Lawsuit threat for crash negligence
Attorney calls cloak-and-dagger police behaviour ‘despicable’
The legal team representing the estate of Kevin O. Smith has warned that a civil suit might be filed against the State arising from Monday’s death of the controversial pastor. Queen’s Counsel Valerie Neita Robertson, who was representing Smith,...
The legal team representing the estate of Kevin O. Smith has warned that a civil suit might be filed against the State arising from Monday’s death of the controversial pastor.
Queen’s Counsel Valerie Neita Robertson, who was representing Smith, disclosed that the family of the deceased will make a decision soon on the matter.
Neita Robertson said that she was retained by Smith’s sister to represent him and will be advising the family on the prospects of proceeding with the suit, which will centre on allegations of state negligence in the transportation of her now-deceased client.
‘They have breached all courtesies to counsel and the ethics of the profession,” Neita Robertson said in describing the actions of some police officers.
Smith died in a motor vehicle crash while being transported from Montego Bay to Kingston to be charged with murder and other offences.
Constable Orlando Irons, who was assigned to the Montego Bay Fugitive Apprehension Team, also died in the accident, which occurred near the Linstead Bypass in St Catherine.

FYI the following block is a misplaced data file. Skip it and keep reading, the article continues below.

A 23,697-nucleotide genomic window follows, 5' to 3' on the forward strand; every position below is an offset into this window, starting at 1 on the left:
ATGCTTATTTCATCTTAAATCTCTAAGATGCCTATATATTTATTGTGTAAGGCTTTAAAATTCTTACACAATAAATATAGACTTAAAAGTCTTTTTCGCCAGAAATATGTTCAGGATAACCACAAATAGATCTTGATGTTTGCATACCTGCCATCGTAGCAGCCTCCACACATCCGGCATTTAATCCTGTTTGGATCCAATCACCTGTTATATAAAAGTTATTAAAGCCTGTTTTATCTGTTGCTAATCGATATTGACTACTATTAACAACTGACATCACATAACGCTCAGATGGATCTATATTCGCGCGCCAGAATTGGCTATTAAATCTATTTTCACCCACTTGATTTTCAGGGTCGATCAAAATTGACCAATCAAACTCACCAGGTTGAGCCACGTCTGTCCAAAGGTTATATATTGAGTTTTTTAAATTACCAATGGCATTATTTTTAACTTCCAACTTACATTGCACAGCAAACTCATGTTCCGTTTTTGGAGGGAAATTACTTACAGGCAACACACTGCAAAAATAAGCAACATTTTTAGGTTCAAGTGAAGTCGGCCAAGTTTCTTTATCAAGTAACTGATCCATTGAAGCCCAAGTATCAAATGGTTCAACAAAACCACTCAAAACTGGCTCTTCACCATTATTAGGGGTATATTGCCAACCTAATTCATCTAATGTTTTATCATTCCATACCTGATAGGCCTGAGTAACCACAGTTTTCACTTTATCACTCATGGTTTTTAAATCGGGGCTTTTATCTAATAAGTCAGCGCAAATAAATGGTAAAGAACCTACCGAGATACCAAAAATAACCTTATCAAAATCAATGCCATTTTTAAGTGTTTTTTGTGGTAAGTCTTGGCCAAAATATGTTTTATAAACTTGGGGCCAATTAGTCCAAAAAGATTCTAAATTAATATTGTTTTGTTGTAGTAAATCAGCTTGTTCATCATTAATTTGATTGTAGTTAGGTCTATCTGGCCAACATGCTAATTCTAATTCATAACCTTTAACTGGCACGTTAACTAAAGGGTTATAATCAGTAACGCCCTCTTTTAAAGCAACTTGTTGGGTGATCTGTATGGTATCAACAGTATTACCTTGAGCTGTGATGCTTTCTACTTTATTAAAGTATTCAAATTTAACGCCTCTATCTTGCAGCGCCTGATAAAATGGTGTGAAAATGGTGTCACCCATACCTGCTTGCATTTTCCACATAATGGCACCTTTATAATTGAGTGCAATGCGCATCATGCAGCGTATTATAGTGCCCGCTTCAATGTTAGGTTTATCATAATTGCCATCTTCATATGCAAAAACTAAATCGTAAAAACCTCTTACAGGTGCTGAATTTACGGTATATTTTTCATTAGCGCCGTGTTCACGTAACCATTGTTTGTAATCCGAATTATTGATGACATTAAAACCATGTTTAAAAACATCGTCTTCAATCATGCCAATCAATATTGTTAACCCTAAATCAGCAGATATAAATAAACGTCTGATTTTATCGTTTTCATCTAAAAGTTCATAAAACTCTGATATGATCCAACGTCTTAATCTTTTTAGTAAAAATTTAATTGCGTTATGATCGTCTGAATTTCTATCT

Smith and dozens of congregants were detained two Sundays ago after two people were killed in a bizarre ritual at the Pathways International Kingdom Restoration Ministries church in Montego Bay.
A third person who allegedly attacked the police was shot dead.
Neita Robertson disclosed that attorney-at-law Henry McCurdy was set to appear with her in the case.
On Monday, McCurdy was to represent Smith in an application for a writ of habeas corpus in the St James Parish Court. Smith was seeking his immediate release from custody or to be charged and placed before the court, where he could apply for bail.
Neita Robertson said that when she and McCurdy tried to locate Smith, who was being detained at the Barnett Street Police Station lock-up in Montego Bay, they were unable to get any information from the police on Smith’s whereabouts.
“This cloak-and-dagger behaviour by the police is despicable,” Neita Robertson added.
She said it was later in the morning that someone sent her a video of the fatal crash.
Last week, applications for writs of habeas corpus were made on behalf of the other detainees and Neita Robertson said the parish judge had ordered that they be released if they were not charged by Wednesday.
Neita Robertson lamented that the police did not travel on the toll highway with her client. She questioned whether the police were trying to avoid paying $1,600 in toll fees.
Senior Superintendent Stephanie Lindsay, head of the police information arm, said in an interview on Radio Jamaica’s ‘Beyond The Headlines’ on Monday that she was unaware of the reason the cops did not travel on the highway.
The last time Neita Robertson saw her client was on Saturday.
The Queen’s Counsel said that Smith could hardly walk and complained that his feet were hurting. Smith asked to be taken to the doctor but Neita Robertson said his request was denied.
Neita Robertson said Smith could have been charged in St James where the alleged offence took place before being transferred to the Home Circuit Court in Kingston.